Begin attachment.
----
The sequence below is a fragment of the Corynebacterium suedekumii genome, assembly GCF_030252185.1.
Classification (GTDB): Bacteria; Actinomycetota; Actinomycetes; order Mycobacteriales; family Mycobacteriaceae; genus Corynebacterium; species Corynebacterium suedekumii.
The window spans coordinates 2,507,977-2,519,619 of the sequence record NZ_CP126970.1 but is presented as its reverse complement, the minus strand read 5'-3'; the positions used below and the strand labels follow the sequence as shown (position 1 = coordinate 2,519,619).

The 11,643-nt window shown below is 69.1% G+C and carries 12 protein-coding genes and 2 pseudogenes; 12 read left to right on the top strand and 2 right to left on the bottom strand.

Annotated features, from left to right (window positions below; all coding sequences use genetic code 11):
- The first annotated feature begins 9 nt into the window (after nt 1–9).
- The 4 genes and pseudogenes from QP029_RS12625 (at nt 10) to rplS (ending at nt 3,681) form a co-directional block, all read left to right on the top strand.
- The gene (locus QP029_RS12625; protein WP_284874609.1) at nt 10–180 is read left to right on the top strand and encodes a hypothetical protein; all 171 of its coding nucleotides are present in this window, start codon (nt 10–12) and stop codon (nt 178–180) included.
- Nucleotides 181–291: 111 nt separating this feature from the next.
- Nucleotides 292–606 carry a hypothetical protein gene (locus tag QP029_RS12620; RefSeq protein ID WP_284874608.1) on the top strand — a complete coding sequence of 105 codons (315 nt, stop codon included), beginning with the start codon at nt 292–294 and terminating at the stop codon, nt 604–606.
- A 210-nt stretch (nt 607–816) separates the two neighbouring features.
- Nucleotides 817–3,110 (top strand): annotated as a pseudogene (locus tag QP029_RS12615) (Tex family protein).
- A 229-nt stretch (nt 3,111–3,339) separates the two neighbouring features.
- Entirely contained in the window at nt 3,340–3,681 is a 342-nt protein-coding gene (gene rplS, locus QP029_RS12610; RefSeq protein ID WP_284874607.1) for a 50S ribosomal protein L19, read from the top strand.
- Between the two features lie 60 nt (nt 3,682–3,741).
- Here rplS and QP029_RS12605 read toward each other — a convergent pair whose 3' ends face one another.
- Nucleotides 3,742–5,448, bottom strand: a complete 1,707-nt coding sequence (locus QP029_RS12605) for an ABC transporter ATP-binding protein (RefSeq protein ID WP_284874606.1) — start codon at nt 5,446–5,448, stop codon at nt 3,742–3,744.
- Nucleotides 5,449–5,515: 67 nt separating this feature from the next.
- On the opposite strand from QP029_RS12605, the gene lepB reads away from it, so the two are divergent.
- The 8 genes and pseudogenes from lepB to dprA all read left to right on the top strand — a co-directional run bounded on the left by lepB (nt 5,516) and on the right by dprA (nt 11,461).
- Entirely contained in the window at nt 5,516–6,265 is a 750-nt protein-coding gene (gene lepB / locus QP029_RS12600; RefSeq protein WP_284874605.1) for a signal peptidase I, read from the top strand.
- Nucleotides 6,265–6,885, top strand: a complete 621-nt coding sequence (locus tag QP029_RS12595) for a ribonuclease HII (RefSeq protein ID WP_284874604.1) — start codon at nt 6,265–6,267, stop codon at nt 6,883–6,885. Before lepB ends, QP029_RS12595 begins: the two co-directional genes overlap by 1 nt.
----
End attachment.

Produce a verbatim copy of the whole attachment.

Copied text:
The sequence below is a fragment of the Corynebacterium suedekumii genome, assembly GCF_030252185.1.
Classification (GTDB): Bacteria; Actinomycetota; Actinomycetes; order Mycobacteriales; family Mycobacteriaceae; genus Corynebacterium; species Corynebacterium suedekumii.
The window spans coordinates 2,507,977-2,519,619 of the sequence record NZ_CP126970.1 but is presented as its reverse complement, the minus strand read 5'-3'; the positions used below and the strand labels follow the sequence as shown (position 1 = coordinate 2,519,619).

The 11,643-nt window shown below is 69.1% G+C and carries 12 protein-coding genes and 2 pseudogenes; 12 read left to right on the top strand and 2 right to left on the bottom strand.

Annotated features, from left to right (window positions below; all coding sequences use genetic code 11):
- The first annotated feature begins 9 nt into the window (after nt 1–9).
- The 4 genes and pseudogenes from QP029_RS12625 (at nt 10) to rplS (ending at nt 3,681) form a co-directional block, all read left to right on the top strand.
- The gene (locus QP029_RS12625; protein WP_284874609.1) at nt 10–180 is read left to right on the top strand and encodes a hypothetical protein; all 171 of its coding nucleotides are present in this window, start codon (nt 10–12) and stop codon (nt 178–180) included.
- Nucleotides 181–291: 111 nt separating this feature from the next.
- Nucleotides 292–606 carry a hypothetical protein gene (locus tag QP029_RS12620; RefSeq protein ID WP_284874608.1) on the top strand — a complete coding sequence of 105 codons (315 nt, stop codon included), beginning with the start codon at nt 292–294 and terminating at the stop codon, nt 604–606.
- A 210-nt stretch (nt 607–816) separates the two neighbouring features.
- Nucleotides 817–3,110 (top strand): annotated as a pseudogene (locus tag QP029_RS12615) (Tex family protein).
- A 229-nt stretch (nt 3,111–3,339) separates the two neighbouring features.
- Entirely contained in the window at nt 3,340–3,681 is a 342-nt protein-coding gene (gene rplS, locus QP029_RS12610; RefSeq protein ID WP_284874607.1) for a 50S ribosomal protein L19, read from the top strand.
- Between the two features lie 60 nt (nt 3,682–3,741).
- Here rplS and QP029_RS12605 read toward each other — a convergent pair whose 3' ends face one another.
- Nucleotides 3,742–5,448, bottom strand: a complete 1,707-nt coding sequence (locus QP029_RS12605) for an ABC transporter ATP-binding protein (RefSeq protein ID WP_284874606.1) — start codon at nt 5,446–5,448, stop codon at nt 3,742–3,744.
- Nucleotides 5,449–5,515: 67 nt separating this feature from the next.
- On the opposite strand from QP029_RS12605, the gene lepB reads away from it, so the two are divergent.
- The 8 genes and pseudogenes from lepB to dprA all read left to right on the top strand — a co-directional run bounded on the left by lepB (nt 5,516) and on the right by dprA (nt 11,461).
- Entirely contained in the window at nt 5,516–6,265 is a 750-nt protein-coding gene (gene lepB / locus QP029_RS12600; RefSeq protein WP_284874605.1) for a signal peptidase I, read from the top strand.
- Nucleotides 6,265–6,885, top strand: a complete 621-nt coding sequence (locus tag QP029_RS12595) for a ribonuclease HII (RefSeq protein ID WP_284874604.1) — start codon at nt 6,265–6,267, stop codon at nt 6,883–6,885. Before lepB ends, QP029_RS12595 begins: the two co-directional genes overlap by 1 nt.